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Delivering Responsive Images – The Challenges

As a website developer you must be getting multiple requests to build responsive websites from clients. I’m sure you’ve noticed this trend. Today, almost every website owner wants to have a website that is accessible to site visitors using a plethora of display sizes. From tiny Android based smart phones right up to 24 inch desktop displays. Website owners are demanding a uniform quality of site visitor engagement and visual experience.


They just do not want multiple websites. One site for mobile devices, one website for tablets and Pablets (i.e. Phone tablets like the Samsung Galaxy Note and others), one website for netbooks and notebooks and another for laptops and so on. This is really a maintenance and content updation nightmare. No website owner is going to accept such a solution today.

All mobile friendly websites are normally built using a responsive framework like Bootstrap. It’s the responsive framework, which ensures that the website’s content is flexible enough to adjust automatically, and display content accurately, across display devices associated with smart phones to the 21 inch desktop.

Having said that, what’s also going to be needed is an excellent responsive image solution for the website.

Scaling Of Website Images Displayed

Scaling images to display correctly across display devices of different sizes and pixel densities is only one half of the issue to be resolved.

The other perhaps more tricky set of issues are:

  • Controlling the download image size as the display size reduces sharply
  • Controlling the total download time taken
  • Most importantly perhaps would be picture details being lost dramatically when a large image is resized using a media query

There are several responsive image solutions to choose from. Each solution comes with its own strengths and weaknesses unfortunately not one of them is a perfect wholesome solution.

This material attempts to leads you through the basics of delivering responsive images as web page content for a responsive website. Subsequently, it will provide you with specific information needed to pick the best responsive image solution that would work for your website.

Responsive Images – The Basics

Styling foreground images to adjust to the width of their container is very easy. Bootstrap 3 provides a class named img-responsive that should be added to the <img tag as follows:
<img src=””  alt=” “ class=”img-responsive”>

In most cases, this simple img tag style rule works perfectly. If the container (<div></div>) holding the image becomes narrower than the width of the image, the Browser will scale down the image to match the width of its container. Setting the class=”img-responsive” ensures that the image does not scale larger than the container’s actual size.

NOTE: On small screen sizes this approach would make the image quality terribly grainy.

Regretfully, the high-resolution, Retina images in demand today can make this basic sort of image responsiveness approach tricky.

Let’s say you want your 150 × 150-pixel logo to display at double the usual pixel density, and the image is small enough that having two separate versions would not be a problem.

So, you create a 300 × 300-pixel version of the logo and plug it in the pixel density and size of such an image would be huge hence, you might try adding a styling rule to the styles sheet as the one below.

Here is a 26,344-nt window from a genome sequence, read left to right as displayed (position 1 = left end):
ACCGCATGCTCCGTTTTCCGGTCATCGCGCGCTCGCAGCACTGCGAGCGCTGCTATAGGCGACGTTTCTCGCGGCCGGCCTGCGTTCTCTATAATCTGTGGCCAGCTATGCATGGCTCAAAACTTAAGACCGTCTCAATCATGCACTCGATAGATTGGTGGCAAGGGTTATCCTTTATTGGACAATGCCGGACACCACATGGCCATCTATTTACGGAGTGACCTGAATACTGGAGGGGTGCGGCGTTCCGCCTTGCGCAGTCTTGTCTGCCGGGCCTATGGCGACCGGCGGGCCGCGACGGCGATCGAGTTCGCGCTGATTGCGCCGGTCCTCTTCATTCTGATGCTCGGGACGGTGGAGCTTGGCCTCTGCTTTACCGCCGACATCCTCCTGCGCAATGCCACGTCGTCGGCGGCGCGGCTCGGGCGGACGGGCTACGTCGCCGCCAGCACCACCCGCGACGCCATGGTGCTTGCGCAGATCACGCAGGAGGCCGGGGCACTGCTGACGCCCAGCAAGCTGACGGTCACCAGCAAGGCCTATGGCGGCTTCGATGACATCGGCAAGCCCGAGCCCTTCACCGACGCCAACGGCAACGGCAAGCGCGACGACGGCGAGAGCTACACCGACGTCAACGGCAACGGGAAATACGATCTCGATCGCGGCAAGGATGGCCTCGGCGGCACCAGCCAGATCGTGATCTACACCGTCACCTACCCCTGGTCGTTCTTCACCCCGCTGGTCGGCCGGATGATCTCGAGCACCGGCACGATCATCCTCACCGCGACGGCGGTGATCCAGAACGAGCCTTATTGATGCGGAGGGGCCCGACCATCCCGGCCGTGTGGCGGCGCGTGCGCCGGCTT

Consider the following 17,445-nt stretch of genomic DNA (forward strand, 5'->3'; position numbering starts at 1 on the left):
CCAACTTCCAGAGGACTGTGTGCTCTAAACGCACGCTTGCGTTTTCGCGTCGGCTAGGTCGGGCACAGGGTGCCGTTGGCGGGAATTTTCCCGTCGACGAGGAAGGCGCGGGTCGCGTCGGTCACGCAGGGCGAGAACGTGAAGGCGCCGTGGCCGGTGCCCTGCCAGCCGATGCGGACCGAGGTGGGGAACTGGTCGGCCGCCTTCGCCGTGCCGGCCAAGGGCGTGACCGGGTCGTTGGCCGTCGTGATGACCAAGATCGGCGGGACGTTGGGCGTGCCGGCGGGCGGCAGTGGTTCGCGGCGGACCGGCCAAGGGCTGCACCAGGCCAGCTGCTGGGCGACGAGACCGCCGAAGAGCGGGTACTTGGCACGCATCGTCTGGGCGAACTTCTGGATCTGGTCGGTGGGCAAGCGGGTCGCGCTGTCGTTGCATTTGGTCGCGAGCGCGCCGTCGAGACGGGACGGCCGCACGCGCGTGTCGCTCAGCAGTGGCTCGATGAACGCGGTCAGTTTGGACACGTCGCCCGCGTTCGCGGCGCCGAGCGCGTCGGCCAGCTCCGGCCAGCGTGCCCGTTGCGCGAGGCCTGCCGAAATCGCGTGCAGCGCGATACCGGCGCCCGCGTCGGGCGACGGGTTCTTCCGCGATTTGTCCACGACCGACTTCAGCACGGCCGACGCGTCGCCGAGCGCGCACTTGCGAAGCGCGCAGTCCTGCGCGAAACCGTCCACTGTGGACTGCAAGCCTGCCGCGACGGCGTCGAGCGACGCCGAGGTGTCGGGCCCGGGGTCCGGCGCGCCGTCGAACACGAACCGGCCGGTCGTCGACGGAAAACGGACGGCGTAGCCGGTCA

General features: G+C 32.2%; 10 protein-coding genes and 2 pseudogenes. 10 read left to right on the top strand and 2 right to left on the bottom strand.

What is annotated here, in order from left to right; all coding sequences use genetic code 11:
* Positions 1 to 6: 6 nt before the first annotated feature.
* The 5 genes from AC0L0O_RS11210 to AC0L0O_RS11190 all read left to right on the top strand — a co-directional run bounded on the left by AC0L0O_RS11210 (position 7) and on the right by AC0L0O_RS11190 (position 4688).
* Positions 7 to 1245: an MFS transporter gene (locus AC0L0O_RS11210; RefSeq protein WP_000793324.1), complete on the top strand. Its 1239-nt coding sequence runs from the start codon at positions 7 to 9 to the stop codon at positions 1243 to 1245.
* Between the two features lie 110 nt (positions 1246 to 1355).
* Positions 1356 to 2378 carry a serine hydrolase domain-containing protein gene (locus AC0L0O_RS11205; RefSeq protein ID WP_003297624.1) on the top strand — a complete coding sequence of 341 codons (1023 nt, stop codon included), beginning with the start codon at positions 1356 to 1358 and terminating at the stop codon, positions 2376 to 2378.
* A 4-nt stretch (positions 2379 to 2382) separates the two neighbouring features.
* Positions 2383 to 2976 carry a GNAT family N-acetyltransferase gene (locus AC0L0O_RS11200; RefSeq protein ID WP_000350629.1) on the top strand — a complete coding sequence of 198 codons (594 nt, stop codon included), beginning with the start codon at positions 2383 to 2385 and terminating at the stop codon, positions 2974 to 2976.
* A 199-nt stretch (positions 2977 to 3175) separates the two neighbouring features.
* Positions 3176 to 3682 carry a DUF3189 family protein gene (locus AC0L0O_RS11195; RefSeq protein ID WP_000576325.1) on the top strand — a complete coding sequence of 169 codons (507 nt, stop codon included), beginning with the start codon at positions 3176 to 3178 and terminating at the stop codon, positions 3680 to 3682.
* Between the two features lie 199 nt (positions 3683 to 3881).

max-width: 150px;

This does not work as expected. Since the image max-width is specified in pixels the logo image now refuses to scale nicely with the other images on the webpage.

To limit the maximum width of an adaptive image, one has to limit the maximum width of the image container, rather than of the image itself.

Let’s say the webpage logo is wrapped in a container <div></div> which is bound the class logo.

Then this style rule will work:

    max-width: 150px;

For now it appears that scalable responsive images do exist in our webpage. Unfortunately, there are still two issues that are not yet addressed.

The Webpage Performance Problem

With the above CSS style rules, all display devices (remember the smart phones to 21 inch desktop display devices) are fed the same images by the webserver.

For small icons and logos this might not be too bad, but as the images get larger and heftier the time taken for the image to download becomes an issue. Retina quality images make the download time issue worse.

What is the point of downloading a huge Retina image to a device that is incapable of displaying such detail appropriately?

Think about it. Must we ensure that a 990 × 300-pixel 100 KB image, meant for desktop viewers is downloaded to a smart phone?

The mobile visitor might using a coffee shop’s Wi-Fi connection alternatively, they might be on the road trying to get crucial information from your webpage website, with one shaky bar of 2G or 3G wireless service.

Every mobile user who gives up when your webpage takes too long to load is a potential customer, and potential income lost forever.

Adding To Webpage Load Time Problems – Browser Preloading

Logically it would seem that a simple solution to this issue would be to have identical images of different sizes and/or pixel densities and load them from the webserver into the webpage using appropriate media queries.

The idea being that the appropriate media query would fire and based on the CSS rules contained within the correct size of image would be downloaded from the Webserver and inserted into the webpage.

How I wish it was that simple. Regretfully it’s not.

Here is why:

The problem is in order to provide the fastest webpage downloading time possible, Browsers preload all of the images that they can identify in the HTML4/5 source code before any CSS or JavaScript is processed.